Posted by nickb @ 05:17 PM 13 Comments

Thought house prices could only ever go up

BBC: China's new home prices fall for eighth month

The price of new homes in China fell for the eighth consecutive month in April, showing the property sector continues to be a major drag on the world's second-largest economy. The average price in China's 70 major cities fell 6.1% from a year ago - the same rate of decline as in March. A large inventory of unsold homes is weighing on the once red-hot market. The property sector accounts for about 20% of China's economy, according to economists.

Posted by mark @ 11:46 AM 7 Comments

Bizarre news

CNN: Miami gets a taxpayer-funded homeless poop map

A fight over Miami's homeless population and public restrooms has resulted in a taxpayer-funded poop map.

Posted by mark @ 09:58 AM 0 Comments

No figures for renters and no mention of the growing liability that anyone wanting to move up faces.

Torygraph: Families 20 per cent richer than last year

"House price hikes have been a big factor behind this, with a 9% rise in average property values last year, according to the report, which found 39% of total household wealth is now held in bricks and mortar" Anyone whose next move is to a more expensive house has been negatively affected by rising house prices. My family has seen our hopes of ever 'trading up' from a flat to a house disintegrate as our paper gain on our flat is wiped out and then some by the bigger increase in price of anything nicer than it. And then renters... unless you have a fat wad of other assets, you're falling even further behind than someone on the bottom 99% of the mythical 'ladder'

Posted by mombers @ 12:09 PM 6 Comments

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House Price Statistics - UK National

Source website Period covered Average
house price
Monthly change
(%)
Annual change
(%)
Archive /Graph Peak average
house price
Change since
peak (%)
Official releases
Communities and Local Government House Price Index Feb 15 £268,000 N/A 7.20 Tick£274,000
(Aug 14)
2.1914/04/2015
LSL Property Services/Acadametrics Mar 15 £275,123 0.20 5.60 Cross£280,733
(Nov 14)
2.0017/04/2015 (PDF)
Halifax House Price Index Mar 15 £192,970 0.40 8.10 Tick£199,770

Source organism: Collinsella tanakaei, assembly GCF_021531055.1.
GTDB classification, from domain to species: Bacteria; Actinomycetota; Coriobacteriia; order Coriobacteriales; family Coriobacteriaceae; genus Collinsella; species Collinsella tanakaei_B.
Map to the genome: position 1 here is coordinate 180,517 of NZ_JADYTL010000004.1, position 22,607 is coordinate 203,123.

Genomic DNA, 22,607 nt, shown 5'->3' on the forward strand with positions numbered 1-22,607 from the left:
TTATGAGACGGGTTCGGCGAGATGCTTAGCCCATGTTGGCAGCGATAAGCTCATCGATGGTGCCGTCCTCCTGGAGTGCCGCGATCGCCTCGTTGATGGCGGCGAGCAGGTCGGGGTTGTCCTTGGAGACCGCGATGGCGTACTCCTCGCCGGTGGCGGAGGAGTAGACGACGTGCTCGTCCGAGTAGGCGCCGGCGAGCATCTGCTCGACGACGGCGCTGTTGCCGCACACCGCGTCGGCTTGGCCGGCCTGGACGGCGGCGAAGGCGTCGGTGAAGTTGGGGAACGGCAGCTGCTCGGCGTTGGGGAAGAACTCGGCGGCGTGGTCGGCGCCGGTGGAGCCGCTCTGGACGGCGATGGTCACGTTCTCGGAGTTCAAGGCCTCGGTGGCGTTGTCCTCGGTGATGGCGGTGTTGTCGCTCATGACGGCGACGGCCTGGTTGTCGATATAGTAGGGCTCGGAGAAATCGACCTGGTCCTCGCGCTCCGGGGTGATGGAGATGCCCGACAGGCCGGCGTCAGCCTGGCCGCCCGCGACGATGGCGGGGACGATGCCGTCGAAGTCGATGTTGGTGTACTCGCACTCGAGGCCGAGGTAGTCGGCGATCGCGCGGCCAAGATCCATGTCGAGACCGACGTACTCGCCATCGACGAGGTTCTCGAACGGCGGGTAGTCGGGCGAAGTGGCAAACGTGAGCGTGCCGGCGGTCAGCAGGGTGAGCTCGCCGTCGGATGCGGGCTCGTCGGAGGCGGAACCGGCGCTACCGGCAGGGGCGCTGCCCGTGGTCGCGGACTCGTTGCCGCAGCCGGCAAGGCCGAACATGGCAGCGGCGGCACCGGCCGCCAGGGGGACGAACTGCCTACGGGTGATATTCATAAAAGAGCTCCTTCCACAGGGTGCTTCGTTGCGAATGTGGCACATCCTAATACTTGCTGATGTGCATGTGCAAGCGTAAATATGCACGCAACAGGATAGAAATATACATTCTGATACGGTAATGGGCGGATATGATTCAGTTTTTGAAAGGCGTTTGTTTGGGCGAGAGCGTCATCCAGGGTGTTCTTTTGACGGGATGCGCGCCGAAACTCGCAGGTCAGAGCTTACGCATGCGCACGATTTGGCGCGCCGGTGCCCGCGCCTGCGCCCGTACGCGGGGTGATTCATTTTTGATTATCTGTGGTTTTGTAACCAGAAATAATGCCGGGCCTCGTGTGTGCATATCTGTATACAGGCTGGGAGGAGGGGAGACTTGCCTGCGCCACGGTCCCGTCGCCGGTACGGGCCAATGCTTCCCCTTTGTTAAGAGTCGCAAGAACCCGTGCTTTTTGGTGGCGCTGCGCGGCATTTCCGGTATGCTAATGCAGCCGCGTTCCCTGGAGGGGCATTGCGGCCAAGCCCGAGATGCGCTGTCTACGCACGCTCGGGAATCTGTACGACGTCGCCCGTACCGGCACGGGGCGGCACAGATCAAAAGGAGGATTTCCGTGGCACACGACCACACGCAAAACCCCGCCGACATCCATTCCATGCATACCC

(Aug 07)
3.4009/04/2015 (PDF)
Home.co.uk (England and Wales) Apr 15 N/A 0.90 6.50 Cross N/A N/A 14/04/2015 (PDF)
Hometrack - Monthly National Survey Sep 14 N/A 0.00 0.00 Cross N/A N/A 26/09/2014
Land Registry Monthly Report 29/08/15 Feb 15 £180,252 0.50 6.50 Tick£186,045
(Jan 08)
3.1127/03/2015 (PDF)
Nationwide House Price Index Mar 15 £189,454 0.10 5.10 TickThis monthN/A02/04/2015 (PDF)
Rightmove House Price Index Mar 15 £281,752 1.00 5.40 TickThis monthN/A16/03/2015 (PDF)

House Price Statistics - Greater London

Source website Period covered Average
house price
Monthly
change (%)
Quarterly
change (%)
Annual change
(%)
Archive /Graph Peak average
house price
Change since
peak (%)
Official releases
Communities and Local Government House Price Index Feb 15 £490,000 N/A N/A 9.40 Tick£514,000
(Jul 14)
4.6714/04/2015
Halifax House Price Index Q4 14 £356,054 N/A N/A 14.50 CrossThis quarterN/A08/01/2015 (PDF)
Land Registry Monthly Report 29/08/15 Feb 15 £463,872 0.60 N/A 13.10 TickThis monthN/A27/03/2015 (PDF)
Nationwide House Price Index Q1 15 £408,780 N/A 1.00 12.70 CrossThis quarterN/A02/04/2015 (PDF)
Rightmove House Price Index Mar 15 £580,308 0.40 N/A 5.50 Tick£601,180
(Nov 14)
3.4716/03/2015 (PDF)

Archive of old house price surveys

House Price Predictions

If you have discovered other or revised predictions that you'd like added to this list then send an email to us with all the information for each column and also a link to a website that contains the information so that we can verify the data.

This table is now sorted by the date that the prediction was made.

Source website Analyst Photo Date prediction made Amount predicted Region Time Period Evidence Notes
RICSN/AN/ADec 2013 8%UK2014Tick
This growth is being driven by the acute imbalance between burgeoning buyer demand and sluggish supply with new instructions to estate agents close to stagnating.
RICSN/AN/ADec 2013 11%London2014Tick
It remains to be seen what impact the recently announced increase in capital gains tax for overseas vendors will have on the prime central London market.
National Housing FederationDavid OrrPhoto of David OrrDec 2013 35%UK2013-2020Tick
House prices will increase by another 35% by 2020, leaving a huge swathe of the population locked out of home ownership for life.
Knight FrankLiam BaileyN/AMar 2011 6%UK2012Tick
Knight FrankLiam BaileyN/AMar 2011 6%UK2011Tick
Knight FrankLiam BaileyN/AMar 2011 8.8%UK2013Tick
Knight FrankLiam BaileyN/AMar 2011 5.8%UK2014Tick
Knight FrankLiam BaileyN/AMar 2011 4.9%UK2015Tick
Jonathan DavisN/AOct 2010 40-50 % UK2007-2013Tick
New forecast set at Oct 10. Given historical reference, bank failures, credit restrictions and global economic recession.
IHS Global InsightHoward ArcherPhoto of Howard ArcherSep 2010 10%UK2010-2011Tick
We suspect that house prices could fall by around 10% between now and the end of 2011. Much will obviously depend on how well the economy holds up as the fiscal squeeze increasingly kicks in, mortgage availability and the amount of houses coming on to the market.
Jones Lang LaSalleJames ThomasPhoto of James ThomasAug 2010 3.9%UK2010Tick
"During the remainder of 2010, JLL expects a decline of 3.9 per cent on current price levels, reducing the value of the average UK property by £6,500."
CEBRN/AN/AAug 2010 4%UK2010Tick
"The Centre For Economics And Business Research (CEBR) said prices will increase 4 per cent this year and continue rising until 2014, mainly due to a shortage of homes in the UK and low interest rates."